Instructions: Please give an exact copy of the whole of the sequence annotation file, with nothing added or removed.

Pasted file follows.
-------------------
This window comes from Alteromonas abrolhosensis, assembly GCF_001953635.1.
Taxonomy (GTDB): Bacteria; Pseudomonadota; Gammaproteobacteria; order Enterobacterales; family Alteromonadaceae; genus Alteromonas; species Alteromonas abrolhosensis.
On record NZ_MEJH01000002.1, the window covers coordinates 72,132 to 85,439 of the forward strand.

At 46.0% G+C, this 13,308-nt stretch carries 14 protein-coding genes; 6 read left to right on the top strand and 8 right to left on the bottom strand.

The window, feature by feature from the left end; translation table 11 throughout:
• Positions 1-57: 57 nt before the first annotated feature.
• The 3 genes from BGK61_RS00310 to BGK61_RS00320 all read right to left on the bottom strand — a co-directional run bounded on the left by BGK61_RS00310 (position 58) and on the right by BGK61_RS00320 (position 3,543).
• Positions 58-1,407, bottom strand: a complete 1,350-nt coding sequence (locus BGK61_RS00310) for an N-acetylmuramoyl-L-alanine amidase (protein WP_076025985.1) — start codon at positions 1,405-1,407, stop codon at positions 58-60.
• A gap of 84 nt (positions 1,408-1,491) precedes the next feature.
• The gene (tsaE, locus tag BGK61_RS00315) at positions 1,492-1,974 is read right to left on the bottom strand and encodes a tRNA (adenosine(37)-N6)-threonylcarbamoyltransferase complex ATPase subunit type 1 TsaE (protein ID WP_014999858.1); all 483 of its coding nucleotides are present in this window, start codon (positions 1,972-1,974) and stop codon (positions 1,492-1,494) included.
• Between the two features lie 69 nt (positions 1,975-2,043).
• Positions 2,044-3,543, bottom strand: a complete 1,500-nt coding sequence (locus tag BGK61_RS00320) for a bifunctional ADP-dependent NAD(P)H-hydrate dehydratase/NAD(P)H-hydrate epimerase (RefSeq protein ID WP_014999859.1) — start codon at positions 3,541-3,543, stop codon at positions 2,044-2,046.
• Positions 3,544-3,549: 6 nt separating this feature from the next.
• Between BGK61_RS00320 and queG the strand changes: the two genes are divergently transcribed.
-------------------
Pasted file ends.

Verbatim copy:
This window comes from Alteromonas abrolhosensis, assembly GCF_001953635.1.
Taxonomy (GTDB): Bacteria; Pseudomonadota; Gammaproteobacteria; order Enterobacterales; family Alteromonadaceae; genus Alteromonas; species Alteromonas abrolhosensis.
On record NZ_MEJH01000002.1, the window covers coordinates 72,132 to 85,439 of the forward strand.

At 46.0% G+C, this 13,308-nt stretch carries 14 protein-coding genes; 6 read left to right on the top strand and 8 right to left on the bottom strand.

The window, feature by feature from the left end; translation table 11 throughout:
• Positions 1-57: 57 nt before the first annotated feature.
• The 3 genes from BGK61_RS00310 to BGK61_RS00320 all read right to left on the bottom strand — a co-directional run bounded on the left by BGK61_RS00310 (position 58) and on the right by BGK61_RS00320 (position 3,543).
• Positions 58-1,407, bottom strand: a complete 1,350-nt coding sequence (locus BGK61_RS00310) for an N-acetylmuramoyl-L-alanine amidase (protein WP_076025985.1) — start codon at positions 1,405-1,407, stop codon at positions 58-60.
• A gap of 84 nt (positions 1,408-1,491) precedes the next feature.
• The gene (tsaE, locus tag BGK61_RS00315) at positions 1,492-1,974 is read right to left on the bottom strand and encodes a tRNA (adenosine(37)-N6)-threonylcarbamoyltransferase complex ATPase subunit type 1 TsaE (protein ID WP_014999858.1); all 483 of its coding nucleotides are present in this window, start codon (positions 1,972-1,974) and stop codon (positions 1,492-1,494) included.
• Between the two features lie 69 nt (positions 1,975-2,043).
• Positions 2,044-3,543, bottom strand: a complete 1,500-nt coding sequence (locus tag BGK61_RS00320) for a bifunctional ADP-dependent NAD(P)H-hydrate dehydratase/NAD(P)H-hydrate epimerase (RefSeq protein ID WP_014999859.1) — start codon at positions 3,541-3,543, stop codon at positions 2,044-2,046.
• Positions 3,544-3,549: 6 nt separating this feature from the next.
• Between BGK61_RS00320 and queG the strand changes: the two genes are divergently transcribed.